College of Public Health students graduating

Surging gabapentin use, and the relationship to opioid overdose fatalities

How might a widely-prescribed nerve pain medication be contributing to the epidemic of opioid-related deaths? A new multi-site study and resulting publication by lead author Dr. Svetla Slavova, of the University of Kentucky College of Public Health and the Kentucky Injury Prevention and Research Center (a bona fide agent of the Kentucky Department for Public Health) is intended to raise awareness among public health and safety professionals in the US and other countries about the possible intentional use and misuse of gabapentin in populations with substance use disorders, and to highlight the need to monitor the involvement of gabapentin in drug overdose deaths. The publication, “Prevalence of gabapentin in drug overdose postmortem toxicology testing results,” appears in the journal Drug and Alcohol Dependence. Dr. Terry Bunn, KIPRC director, is a co-author on the publication.

 

Gabapentin is a widely-prescribed anticonvulsant and nerve pain medication. The number of gabapentin prescriptions in the US nearly doubled from 33 million in 2011–57 million in 2015, making gabapentin the 11th most prescribed medication in 2015. Among the commercially-insured U.S. population, approximately 2.3 percent of the beneficiaries had at least one gabapentin prescription in 2014 – with many more prescriptions issued to women than men. Many uses of gabapentin are off-label.

 

Because gabapentin use is so widespread, it often appears in the toxicology screens of those who die of opioid overdoses, but the relation between gabapentin use and opioids is unclear. Past research has found that moderate or high doses of gabapentin increased the odds of a fatal opioid overdose by 60 percent compared to those without concomitant gabapentin and opioid use. A previous systematic review of gabapentin misuse, abuse, and diversion found evidence that suggested gabapentin was misused intentionally, especially among individuals with a known history of drug abuse.

 

The goal of the study was to establish and compare baseline data on the prevalence of gabapentin identified through postmortem toxicology testing among drug overdose decedents in several geographically diverse states or jurisdictions with differing levels of drug overdose fatality burdens in 2015.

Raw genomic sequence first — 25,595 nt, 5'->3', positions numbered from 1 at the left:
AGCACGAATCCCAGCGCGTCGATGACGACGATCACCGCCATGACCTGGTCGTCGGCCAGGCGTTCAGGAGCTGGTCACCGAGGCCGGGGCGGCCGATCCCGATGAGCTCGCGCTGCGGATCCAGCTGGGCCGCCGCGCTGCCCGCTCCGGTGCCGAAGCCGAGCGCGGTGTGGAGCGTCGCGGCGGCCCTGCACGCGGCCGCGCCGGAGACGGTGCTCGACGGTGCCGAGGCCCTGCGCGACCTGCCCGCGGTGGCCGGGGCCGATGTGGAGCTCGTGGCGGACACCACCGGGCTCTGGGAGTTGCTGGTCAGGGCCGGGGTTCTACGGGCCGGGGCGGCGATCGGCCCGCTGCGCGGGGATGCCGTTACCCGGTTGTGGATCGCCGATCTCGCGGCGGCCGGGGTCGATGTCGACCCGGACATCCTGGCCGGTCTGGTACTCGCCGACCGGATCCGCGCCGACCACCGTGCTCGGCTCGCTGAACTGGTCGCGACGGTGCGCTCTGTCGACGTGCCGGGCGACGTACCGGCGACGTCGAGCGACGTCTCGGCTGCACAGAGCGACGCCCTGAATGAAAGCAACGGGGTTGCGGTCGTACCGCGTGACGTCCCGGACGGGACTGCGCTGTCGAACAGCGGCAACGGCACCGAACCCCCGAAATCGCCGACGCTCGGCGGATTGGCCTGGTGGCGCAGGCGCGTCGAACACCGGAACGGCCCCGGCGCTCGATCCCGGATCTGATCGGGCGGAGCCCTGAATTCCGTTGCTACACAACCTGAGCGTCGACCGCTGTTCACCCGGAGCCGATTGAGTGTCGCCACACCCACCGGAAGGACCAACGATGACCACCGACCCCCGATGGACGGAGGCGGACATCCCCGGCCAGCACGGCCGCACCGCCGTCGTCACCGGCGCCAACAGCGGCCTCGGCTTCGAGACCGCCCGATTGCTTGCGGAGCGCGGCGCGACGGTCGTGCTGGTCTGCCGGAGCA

Investigators used death certificates and postmortem toxicology result reports from five US jurisdictions to identify residents who died from drug overdoses in year 2015, and to calculate prevalence rates of gabapentin in postmortem toxicology by jurisdiction. They found that among the drug overdose decedents who tested positive for opioids (including heroin), 26 percent also tested positive for gabapentin, with significant variation among states/jurisdictions. On average, 22 percent of all drug overdose decedents in the study tested positive for gabapentin; the percentage of gabapentin-positive overdose deaths varied significantly among jurisdictions: 4 percent in Northeast Tennessee, 7 percent in Maricopa County, 15 percent in West Virginia, 20 percent in North Carolina, and 41 percent in Kentucky. There was a significant difference in the gender distribution among drug overdose decedents who tested positive for gabapentin (46 percent male) vs. those who tested negative for gabapentin (65 percent male). In Kentucky, gabapentin was listed as a contributing drug on the death certificate in 40 percent of the overdose deaths with gabapentin-positive toxicology; in North Carolina this percentage was 57 percent.

 

The authors conclude that routine gabapentin postmortem testing and linking of data from death certificates, medical examiners, coroners, toxicology, and prescription history will provide more reliable information on the extent of gabapentin misuse, diversion, and implications for clinical care.